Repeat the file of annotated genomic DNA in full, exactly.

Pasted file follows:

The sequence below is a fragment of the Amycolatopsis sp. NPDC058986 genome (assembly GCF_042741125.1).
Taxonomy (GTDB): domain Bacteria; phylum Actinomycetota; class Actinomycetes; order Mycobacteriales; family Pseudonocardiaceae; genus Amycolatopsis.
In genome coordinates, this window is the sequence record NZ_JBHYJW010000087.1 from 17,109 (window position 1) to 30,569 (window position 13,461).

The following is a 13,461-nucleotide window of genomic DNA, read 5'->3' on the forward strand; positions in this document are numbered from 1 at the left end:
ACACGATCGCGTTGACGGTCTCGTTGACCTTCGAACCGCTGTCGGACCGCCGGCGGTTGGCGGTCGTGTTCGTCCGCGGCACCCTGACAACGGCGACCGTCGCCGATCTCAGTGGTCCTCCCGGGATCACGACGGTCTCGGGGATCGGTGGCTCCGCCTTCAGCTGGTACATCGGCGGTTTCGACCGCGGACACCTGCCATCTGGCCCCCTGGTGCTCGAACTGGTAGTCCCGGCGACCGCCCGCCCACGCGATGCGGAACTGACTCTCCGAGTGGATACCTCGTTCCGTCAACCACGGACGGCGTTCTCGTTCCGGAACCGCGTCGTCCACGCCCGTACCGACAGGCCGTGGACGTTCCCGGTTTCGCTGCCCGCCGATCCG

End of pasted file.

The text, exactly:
The sequence below is a fragment of the Amycolatopsis sp. NPDC058986 genome (assembly GCF_042741125.1).
Taxonomy (GTDB): domain Bacteria; phylum Actinomycetota; class Actinomycetes; order Mycobacteriales; family Pseudonocardiaceae; genus Amycolatopsis.
In genome coordinates, this window is the sequence record NZ_JBHYJW010000087.1 from 17,109 (window position 1) to 30,569 (window position 13,461).

The following is a 13,461-nucleotide window of genomic DNA, read 5'->3' on the forward strand; positions in this document are numbered from 1 at the left end:
ACACGATCGCGTTGACGGTCTCGTTGACCTTCGAACCGCTGTCGGACCGCCGGCGGTTGGCGGTCGTGTTCGTCCGCGGCACCCTGACAACGGCGACCGTCGCCGATCTCAGTGGTCCTCCCGGGATCACGACGGTCTCGGGGATCGGTGGCTCCGCCTTCAGCTGGTACATCGGCGGTTTCGACCGCGGACACCTGCCATCTGGCCCCCTGGTGCTCGAACTGGTAGTCCCGGCGACCGCCCGCCCACGCGATGCGGAACTGACTCTCCGAGTGGATACCTCGTTCCGTCAACCACGGACGGCGTTCTCGTTCCGGAACCGCGTCGTCCACGCCCGTACCGACAGGCCGTGGACGTTCCCGGTTTCGCTGCCCGCCGATCCG